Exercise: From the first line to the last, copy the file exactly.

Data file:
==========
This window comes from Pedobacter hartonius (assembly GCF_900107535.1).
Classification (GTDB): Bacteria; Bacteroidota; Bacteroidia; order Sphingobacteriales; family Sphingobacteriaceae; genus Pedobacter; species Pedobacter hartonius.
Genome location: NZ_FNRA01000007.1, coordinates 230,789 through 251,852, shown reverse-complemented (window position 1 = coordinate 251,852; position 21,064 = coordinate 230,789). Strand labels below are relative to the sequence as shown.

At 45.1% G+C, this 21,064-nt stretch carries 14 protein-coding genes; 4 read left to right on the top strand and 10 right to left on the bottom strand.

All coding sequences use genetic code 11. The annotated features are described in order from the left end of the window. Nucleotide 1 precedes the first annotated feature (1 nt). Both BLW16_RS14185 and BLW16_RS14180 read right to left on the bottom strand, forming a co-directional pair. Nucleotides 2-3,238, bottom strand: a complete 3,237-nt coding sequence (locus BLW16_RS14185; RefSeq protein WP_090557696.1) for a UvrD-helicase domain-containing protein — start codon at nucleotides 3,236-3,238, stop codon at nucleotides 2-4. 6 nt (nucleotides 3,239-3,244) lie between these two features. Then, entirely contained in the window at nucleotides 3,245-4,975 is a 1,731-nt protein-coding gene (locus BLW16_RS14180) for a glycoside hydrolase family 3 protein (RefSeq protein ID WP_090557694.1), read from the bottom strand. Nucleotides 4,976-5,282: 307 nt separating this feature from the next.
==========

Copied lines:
This window comes from Pedobacter hartonius (assembly GCF_900107535.1).
Classification (GTDB): Bacteria; Bacteroidota; Bacteroidia; order Sphingobacteriales; family Sphingobacteriaceae; genus Pedobacter; species Pedobacter hartonius.
Genome location: NZ_FNRA01000007.1, coordinates 230,789 through 251,852, shown reverse-complemented (window position 1 = coordinate 251,852; position 21,064 = coordinate 230,789). Strand labels below are relative to the sequence as shown.

At 45.1% G+C, this 21,064-nt stretch carries 14 protein-coding genes; 4 read left to right on the top strand and 10 right to left on the bottom strand.

All coding sequences use genetic code 11. The annotated features are described in order from the left end of the window. Nucleotide 1 precedes the first annotated feature (1 nt). Both BLW16_RS14185 and BLW16_RS14180 read right to left on the bottom strand, forming a co-directional pair. Nucleotides 2-3,238, bottom strand: a complete 3,237-nt coding sequence (locus BLW16_RS14185; RefSeq protein WP_090557696.1) for a UvrD-helicase domain-containing protein — start codon at nucleotides 3,236-3,238, stop codon at nucleotides 2-4. 6 nt (nucleotides 3,239-3,244) lie between these two features. Then, entirely contained in the window at nucleotides 3,245-4,975 is a 1,731-nt protein-coding gene (locus BLW16_RS14180) for a glycoside hydrolase family 3 protein (RefSeq protein ID WP_090557694.1), read from the bottom strand. Nucleotides 4,976-5,282: 307 nt separating this feature from the next.